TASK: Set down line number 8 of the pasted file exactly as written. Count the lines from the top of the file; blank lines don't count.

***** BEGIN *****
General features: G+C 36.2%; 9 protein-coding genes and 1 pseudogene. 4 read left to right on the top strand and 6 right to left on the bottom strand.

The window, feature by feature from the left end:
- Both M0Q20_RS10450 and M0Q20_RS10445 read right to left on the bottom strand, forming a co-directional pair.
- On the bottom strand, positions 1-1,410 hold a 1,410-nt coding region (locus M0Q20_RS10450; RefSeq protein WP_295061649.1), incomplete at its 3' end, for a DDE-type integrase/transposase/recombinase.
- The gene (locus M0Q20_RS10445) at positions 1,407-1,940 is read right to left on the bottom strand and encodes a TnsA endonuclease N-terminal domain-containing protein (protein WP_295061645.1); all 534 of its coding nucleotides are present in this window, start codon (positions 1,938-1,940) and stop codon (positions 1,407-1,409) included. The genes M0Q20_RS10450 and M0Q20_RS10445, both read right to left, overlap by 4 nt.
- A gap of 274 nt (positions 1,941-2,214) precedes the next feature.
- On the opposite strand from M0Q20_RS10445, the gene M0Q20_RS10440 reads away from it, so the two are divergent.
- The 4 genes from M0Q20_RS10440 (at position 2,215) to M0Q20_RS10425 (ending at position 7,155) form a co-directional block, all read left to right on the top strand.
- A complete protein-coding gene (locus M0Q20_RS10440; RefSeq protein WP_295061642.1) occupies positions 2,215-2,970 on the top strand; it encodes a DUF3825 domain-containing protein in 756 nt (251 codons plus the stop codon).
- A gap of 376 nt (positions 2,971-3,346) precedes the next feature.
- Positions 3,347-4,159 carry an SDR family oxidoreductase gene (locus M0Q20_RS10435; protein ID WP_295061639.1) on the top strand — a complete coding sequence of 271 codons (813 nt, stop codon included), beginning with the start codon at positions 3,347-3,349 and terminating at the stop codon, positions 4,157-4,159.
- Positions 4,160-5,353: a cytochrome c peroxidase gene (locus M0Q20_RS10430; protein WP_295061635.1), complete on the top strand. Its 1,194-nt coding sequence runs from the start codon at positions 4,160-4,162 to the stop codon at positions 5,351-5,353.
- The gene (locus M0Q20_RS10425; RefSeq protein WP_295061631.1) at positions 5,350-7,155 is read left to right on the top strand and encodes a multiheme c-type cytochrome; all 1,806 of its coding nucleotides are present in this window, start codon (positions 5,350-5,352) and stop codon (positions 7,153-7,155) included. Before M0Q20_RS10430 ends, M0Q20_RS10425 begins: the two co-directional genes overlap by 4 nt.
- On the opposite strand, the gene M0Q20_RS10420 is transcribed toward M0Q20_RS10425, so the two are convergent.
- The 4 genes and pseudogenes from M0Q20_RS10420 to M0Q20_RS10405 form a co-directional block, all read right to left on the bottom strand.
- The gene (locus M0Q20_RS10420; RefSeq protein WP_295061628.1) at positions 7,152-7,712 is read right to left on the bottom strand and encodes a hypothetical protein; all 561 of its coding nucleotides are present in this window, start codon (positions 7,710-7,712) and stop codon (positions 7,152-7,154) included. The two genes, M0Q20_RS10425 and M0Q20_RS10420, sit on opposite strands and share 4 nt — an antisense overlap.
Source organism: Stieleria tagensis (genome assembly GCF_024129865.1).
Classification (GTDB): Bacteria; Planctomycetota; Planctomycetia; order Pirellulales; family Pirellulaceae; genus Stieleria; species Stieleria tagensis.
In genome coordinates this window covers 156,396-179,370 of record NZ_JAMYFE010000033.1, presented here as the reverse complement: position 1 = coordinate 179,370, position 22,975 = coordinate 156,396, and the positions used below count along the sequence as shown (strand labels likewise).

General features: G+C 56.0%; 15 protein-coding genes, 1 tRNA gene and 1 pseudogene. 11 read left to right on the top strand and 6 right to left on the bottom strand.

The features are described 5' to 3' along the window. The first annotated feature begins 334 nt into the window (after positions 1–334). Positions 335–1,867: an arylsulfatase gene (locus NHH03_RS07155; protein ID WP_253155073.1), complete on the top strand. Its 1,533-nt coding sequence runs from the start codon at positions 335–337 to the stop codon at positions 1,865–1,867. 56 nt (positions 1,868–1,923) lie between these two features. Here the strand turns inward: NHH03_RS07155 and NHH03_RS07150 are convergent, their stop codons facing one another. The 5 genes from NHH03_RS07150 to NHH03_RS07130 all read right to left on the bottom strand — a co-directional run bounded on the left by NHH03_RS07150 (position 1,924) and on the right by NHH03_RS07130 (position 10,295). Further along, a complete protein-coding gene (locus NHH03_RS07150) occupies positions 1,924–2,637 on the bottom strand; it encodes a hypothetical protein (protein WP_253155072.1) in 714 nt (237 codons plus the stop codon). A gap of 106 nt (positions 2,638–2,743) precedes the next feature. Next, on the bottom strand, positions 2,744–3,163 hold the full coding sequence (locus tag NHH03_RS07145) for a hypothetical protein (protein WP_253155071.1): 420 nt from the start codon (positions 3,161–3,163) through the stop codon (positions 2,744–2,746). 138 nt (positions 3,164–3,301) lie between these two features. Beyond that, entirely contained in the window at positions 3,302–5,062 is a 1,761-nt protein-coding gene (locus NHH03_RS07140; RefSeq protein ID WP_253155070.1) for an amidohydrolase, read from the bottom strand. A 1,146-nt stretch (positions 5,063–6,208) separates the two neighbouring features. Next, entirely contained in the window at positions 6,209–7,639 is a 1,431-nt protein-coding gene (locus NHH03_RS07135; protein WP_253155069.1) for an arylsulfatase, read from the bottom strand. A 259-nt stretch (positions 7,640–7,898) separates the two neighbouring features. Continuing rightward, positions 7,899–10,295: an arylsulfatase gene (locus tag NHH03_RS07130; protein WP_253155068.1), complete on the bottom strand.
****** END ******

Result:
- The 4 genes from M0Q20_RS10440 (at position 2,215) to M0Q20_RS10425 (ending at position 7,155) form a co-directional block, all read left to right on the top strand.